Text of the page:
Homeowners renovate for two basic reasons: money and fun. Or, more precisely, they undertake home improvements to improve their home’s resale value or their enjoyment of their house. The best home improvements, however, are ones that deliver on both objectives.
Americans will spend nearly $141 billion on remodeling in the first half of this year, according to Harvard’s Joint Center for Housing Studies. If you’ll be among the many homeowners opting to improve, rather than move, you may be wondering what renovations are likely to give you the best balance of enhanced resale value and immediate enjoyment.
Here are five home improvements — from budget-friendly to big budget — that provide noteworthy return on investment (ROI) in terms of increased value and improved enjoyment:
You can lower your electric bill by installing skylights that will reduce dependency on artificial light and fill your home with natural light. You can obtain quality, energy-efficient, “No Leak Skylights” from Velux for around $800 per unit for a standard fixed skylight with flashing kit. You can find a local installer to provide a customized cost estimate at www.veluxusa.com. In terms of positive energy, the mental and physical health effects of exposure to natural light are well documented. They’re also an effective privacy preserver for bathrooms where you might not want a wall window. Skylight and sun tunnels (skylights that use reflective tubes to bring sunlight into rooms without direct roof access) not only enhance the energy efficiency of your home, they just may make you feel better about living there.
Whether you go for wood or composite, adding a deck is a great way to boost resale value, expand your living space and up your enjoyment of your home environment. On average, homeowners who add a wood deck can expect to recoup more than 80 percent of its cost when it comes time to sell, according to Remodeling Magazine’s 2009-2010 Cost vs. Value Report. Composite deck additions return about 71 percent at the time of resale.
It makes sense that the room where most families spend the bulk of their time would be a popular remodel — and one that pays off big in terms of value and comfort. Even a minor kitchen remodel — costing about $21,000 — will return about 78 percent of its value on resale, according to Remodeling Magazine. A major kitchen job, costing around $57,200, will recoup about $41,200, or 72 percent.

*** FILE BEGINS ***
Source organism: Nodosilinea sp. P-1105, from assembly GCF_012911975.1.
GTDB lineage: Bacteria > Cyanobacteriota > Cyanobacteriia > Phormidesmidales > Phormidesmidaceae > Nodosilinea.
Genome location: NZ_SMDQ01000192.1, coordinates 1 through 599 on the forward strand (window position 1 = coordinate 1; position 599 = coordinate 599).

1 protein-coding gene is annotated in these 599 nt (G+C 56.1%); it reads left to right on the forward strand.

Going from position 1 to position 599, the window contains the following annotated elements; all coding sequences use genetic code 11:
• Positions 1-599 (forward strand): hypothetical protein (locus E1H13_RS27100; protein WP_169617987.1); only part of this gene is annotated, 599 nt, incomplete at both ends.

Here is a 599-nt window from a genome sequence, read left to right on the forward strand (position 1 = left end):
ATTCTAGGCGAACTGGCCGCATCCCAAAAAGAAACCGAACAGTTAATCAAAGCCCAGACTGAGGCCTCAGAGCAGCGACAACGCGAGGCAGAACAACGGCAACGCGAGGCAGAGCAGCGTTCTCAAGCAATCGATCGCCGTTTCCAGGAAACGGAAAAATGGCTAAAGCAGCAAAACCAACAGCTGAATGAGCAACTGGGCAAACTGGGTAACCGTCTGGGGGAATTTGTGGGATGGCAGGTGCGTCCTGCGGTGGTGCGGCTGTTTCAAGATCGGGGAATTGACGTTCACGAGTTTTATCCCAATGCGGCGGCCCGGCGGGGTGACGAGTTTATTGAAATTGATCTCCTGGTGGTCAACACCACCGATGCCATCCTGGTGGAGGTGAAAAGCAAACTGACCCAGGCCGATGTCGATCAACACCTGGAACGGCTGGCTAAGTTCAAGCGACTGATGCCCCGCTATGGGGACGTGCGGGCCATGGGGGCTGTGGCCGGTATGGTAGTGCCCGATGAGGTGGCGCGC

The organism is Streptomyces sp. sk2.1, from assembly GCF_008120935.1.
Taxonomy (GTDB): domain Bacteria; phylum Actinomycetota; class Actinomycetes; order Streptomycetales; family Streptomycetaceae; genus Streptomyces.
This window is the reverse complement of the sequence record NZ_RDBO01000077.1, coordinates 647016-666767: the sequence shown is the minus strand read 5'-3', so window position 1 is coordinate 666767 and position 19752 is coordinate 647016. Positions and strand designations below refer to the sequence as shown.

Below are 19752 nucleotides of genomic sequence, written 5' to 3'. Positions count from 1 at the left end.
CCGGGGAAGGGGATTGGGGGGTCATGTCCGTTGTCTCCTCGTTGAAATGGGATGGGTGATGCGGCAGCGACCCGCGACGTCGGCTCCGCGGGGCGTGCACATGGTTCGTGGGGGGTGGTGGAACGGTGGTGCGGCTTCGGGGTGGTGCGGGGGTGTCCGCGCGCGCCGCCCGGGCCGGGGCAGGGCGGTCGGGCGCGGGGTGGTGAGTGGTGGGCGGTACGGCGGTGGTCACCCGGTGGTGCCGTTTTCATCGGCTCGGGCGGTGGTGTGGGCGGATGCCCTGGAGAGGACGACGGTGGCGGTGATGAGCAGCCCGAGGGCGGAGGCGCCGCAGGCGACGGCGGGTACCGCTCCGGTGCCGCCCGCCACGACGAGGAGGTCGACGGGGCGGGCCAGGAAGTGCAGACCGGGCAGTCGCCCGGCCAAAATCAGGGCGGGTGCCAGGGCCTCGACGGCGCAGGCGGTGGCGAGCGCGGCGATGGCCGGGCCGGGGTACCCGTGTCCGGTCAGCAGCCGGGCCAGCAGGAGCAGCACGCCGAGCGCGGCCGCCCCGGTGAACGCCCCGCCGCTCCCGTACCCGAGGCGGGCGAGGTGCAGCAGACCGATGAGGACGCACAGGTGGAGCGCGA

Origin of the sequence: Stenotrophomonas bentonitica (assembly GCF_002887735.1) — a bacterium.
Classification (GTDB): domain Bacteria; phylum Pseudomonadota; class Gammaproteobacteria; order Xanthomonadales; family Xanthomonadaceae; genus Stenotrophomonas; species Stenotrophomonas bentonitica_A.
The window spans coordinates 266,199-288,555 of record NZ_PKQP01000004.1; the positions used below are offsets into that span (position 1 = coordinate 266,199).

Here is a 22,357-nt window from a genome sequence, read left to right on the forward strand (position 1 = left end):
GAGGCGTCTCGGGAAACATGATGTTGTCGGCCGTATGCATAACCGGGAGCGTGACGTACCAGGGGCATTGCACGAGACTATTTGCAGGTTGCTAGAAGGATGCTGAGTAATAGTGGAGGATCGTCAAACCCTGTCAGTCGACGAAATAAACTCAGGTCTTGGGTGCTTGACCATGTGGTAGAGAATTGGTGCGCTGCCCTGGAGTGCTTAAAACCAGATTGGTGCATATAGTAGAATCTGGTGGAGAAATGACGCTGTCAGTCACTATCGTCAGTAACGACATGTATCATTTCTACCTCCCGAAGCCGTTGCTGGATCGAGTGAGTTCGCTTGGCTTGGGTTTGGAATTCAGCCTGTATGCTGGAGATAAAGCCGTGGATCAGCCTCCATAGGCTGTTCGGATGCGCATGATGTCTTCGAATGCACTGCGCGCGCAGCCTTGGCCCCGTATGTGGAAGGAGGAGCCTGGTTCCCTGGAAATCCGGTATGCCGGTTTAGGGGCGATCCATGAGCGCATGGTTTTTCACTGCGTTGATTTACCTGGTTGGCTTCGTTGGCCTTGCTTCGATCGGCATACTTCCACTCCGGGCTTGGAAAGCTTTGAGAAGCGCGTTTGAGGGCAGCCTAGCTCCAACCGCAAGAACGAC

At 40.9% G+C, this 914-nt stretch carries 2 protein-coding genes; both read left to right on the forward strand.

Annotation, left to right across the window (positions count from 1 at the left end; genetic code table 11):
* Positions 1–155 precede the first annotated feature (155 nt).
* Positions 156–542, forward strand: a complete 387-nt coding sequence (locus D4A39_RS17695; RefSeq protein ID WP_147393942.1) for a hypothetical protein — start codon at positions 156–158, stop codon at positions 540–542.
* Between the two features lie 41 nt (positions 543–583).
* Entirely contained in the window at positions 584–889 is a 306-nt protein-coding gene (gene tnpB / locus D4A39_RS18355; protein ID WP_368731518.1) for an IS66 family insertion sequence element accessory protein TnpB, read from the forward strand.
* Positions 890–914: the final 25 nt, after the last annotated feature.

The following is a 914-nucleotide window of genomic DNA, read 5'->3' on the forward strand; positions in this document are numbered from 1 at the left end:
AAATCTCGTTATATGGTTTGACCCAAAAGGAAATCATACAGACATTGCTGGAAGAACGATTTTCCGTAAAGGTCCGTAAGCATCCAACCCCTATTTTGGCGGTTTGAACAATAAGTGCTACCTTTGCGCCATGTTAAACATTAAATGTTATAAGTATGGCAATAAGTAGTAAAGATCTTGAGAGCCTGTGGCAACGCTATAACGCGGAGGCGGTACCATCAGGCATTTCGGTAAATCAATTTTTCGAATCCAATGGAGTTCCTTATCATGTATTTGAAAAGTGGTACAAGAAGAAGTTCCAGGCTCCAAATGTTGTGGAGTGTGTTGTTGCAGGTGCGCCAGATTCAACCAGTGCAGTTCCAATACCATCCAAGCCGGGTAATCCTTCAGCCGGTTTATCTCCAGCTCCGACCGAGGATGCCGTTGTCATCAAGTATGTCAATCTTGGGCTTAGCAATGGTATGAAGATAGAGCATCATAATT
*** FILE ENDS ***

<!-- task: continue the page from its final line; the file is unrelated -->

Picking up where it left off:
Whether you’re tackling a major job that involves knocking out walls and changing fixtures, or just making cosmetic improvements like upgrading faucets and repainting, remodeling a bathroom goes straight to the heart of our craving for comfort. Americans view their baths as far more than a place to get clean and take care of other necessities. Even if you’re not creating a home spa, improving the bathroom is sure to boost your home’s resale value and increase your satisfaction with the room. Remodeling Magazine says the average bathroom remodel costs around $16,100 and returns up to 71 percent of that cost at the time of sale.
With more families staying put in the homes they have, rather than moving up to larger homes, many Americans are looking for ways to expand their living space while staying in place. Attic and basement remodels are great ways to add usable, livable space at a fraction of the cost of building an addition. The lingering effects of the Great Recession have multiple generations living together under one roof again, and many of these families create bedrooms, bathrooms or even family rooms in unfinished attic or basement space. Everyone appreciates the extra room, and attic renovations and basement remodeling yield resale returns of 83 percent and 75 percent, respectively, according to the Cost vs.Value Report. : :